A small offering of less than 27,000 bales made it difficult for buyers this week to get enough quantity of any single type this week, and in response buyers tended to be selective and keen to not push prices too much further. The fickle currency market saw a much stronger Australian dollar on Wednesday. That combined with more selective buying meant that prices eased across the board on Wednesday in the Sydney/Melbourne auction.
On Thursday exporters were keen to fill the orders already started so they had to chase the small quantities of medium Merino fleece available and prices for that segment rose by 15 cents, while the rest of the market continued to ease slightly. At the end of the week the market as measured by the EMI had fallen by 16 cents, but managed to eek out a small gain in USD terms of 6 cents, while in Euro it was 8 cents easier.
So overall the market has paused for perhaps a bit of reflection and hopefully some much-needed stability. It is possible to find people who are complaining about the current high prices, of course, but a group of Elders growers on a tour to Italy at present have not encountered any such suggestion. In general, and almost without exception the mills visited were comfortable and pleased that the market was at the current level.
Their big concern is the future direction and the amount of volatility that could show up in coming months. Certainly the price increase from last season until now will come as a shock to some when the new season collections begin to hit the exhibitions or catwalks at the end of June. A raw material price increase of 40 per cent since July 2017 will equate to something like a 30pc increase in the fabric price, assuming other costs along the processing chain have remained relatively unchanged.
So when buyers of yarn and fabric front up to their customers at the end of June at exhibitions such as Pitti Filati or Idea Biella there will be some difficult discussions. Each mill will be forced to explain what has happened to the greasy wool market, and why this increase has come about. There will no doubt be a lot of posturing, hand wringing and expletives going on, but at the end of the day most people agree that this is now the cost of high quality merino fibre.
The difficulty for many European mills is that they are now putting the finishing touches on a new collection of fabric or yarn, born from the considerable creative skills of their respective design teams, and they must have a offer price for each item. With all of the colour variations for each grade of fabric (yarn) in each of the different fibre compositions, in each of the themed ranges they will have up to 2500 single products to offer. Some of these new creations are an update from previous years, some are changes suggested by their clients, and some are just ‘right out there’ products that may never actually see the light of day on a retail shelf, but bring buyers to the table. In true Italian style the creativity masters have come up with some unique and special things to show their clients who are serious about this fibre called merino.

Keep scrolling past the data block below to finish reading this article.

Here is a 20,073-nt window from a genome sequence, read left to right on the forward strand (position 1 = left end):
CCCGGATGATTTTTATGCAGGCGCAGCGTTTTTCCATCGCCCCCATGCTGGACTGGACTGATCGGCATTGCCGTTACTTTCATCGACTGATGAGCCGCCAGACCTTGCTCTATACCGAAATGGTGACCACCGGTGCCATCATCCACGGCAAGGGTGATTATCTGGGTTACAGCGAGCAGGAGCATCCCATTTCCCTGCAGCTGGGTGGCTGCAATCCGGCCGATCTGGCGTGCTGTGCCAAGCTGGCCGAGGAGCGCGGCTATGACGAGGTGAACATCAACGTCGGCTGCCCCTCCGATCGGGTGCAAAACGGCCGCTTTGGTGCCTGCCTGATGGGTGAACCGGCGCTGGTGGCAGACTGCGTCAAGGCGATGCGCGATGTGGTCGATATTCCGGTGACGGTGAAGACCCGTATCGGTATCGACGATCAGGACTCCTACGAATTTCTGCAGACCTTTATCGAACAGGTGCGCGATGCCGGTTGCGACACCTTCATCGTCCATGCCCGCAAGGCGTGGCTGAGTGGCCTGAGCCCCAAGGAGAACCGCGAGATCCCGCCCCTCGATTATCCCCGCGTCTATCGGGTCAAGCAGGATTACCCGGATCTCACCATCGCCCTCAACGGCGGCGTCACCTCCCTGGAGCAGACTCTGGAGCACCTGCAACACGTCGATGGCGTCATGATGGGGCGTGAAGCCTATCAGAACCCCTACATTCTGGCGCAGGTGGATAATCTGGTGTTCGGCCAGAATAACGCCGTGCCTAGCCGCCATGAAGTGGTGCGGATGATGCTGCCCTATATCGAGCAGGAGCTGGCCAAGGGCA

It is all very well being creative, and at the Italian mills visited this week by the Elders tour group the commitment and passion that exist in Italy have been clear for everyone. But also the price must be able to be negotiated between buyer and seller without someone getting burnt in the near future. If fabric (yarn) prices are calculated using today’s price, and then the market falls by 20% over the next 6 months people will turn away from merino in droves because of the volatility. If the mills are able to bridge the gap between last year’s level and that of today, and sell their product, which will be delivered sometime in early 2019 they cannot afford to then face a further price increase like we saw this year as some will not survive. Merino is now a high priced fibre and the outlook remains extremely positive, but volatility is perhaps the elephant in the room. Certainly the message from Italy this week has been that they are very happy to see growers receiving a viable return for their efforts, so that they will continue to produce merino in the future, but the volatility needs to be reasonable given the long lead times involved in the textile chain so that mills are not faced with un-manageable risk. There seems to be no easy answer to this problem unless people embrace the futures market.
Wool is not the only commodity that is soaring in price at the moment – fuel prices, as we all know are going up, and none more so than bunker, as marine fuel is known. Prices for bunker have risen more than 20% since the start of the year, and in Europe have hit their highest point since 2014. Maersk Line, the world’s biggest shipping group, is raising prices in response according to a recent Financial Times report. This is one of the extraneous factors that add to the wool price in addition to the actual cost of greasy wool. With the emergency bunker surcharge applied by Maersk, and surely matched by others, the freight cost for a 40ft container of greasy wool from Australia to China, or wooltop from China to Europe will cost 14% more. With the argy bargy still going on between the US and Iran it is conceivable that crude oil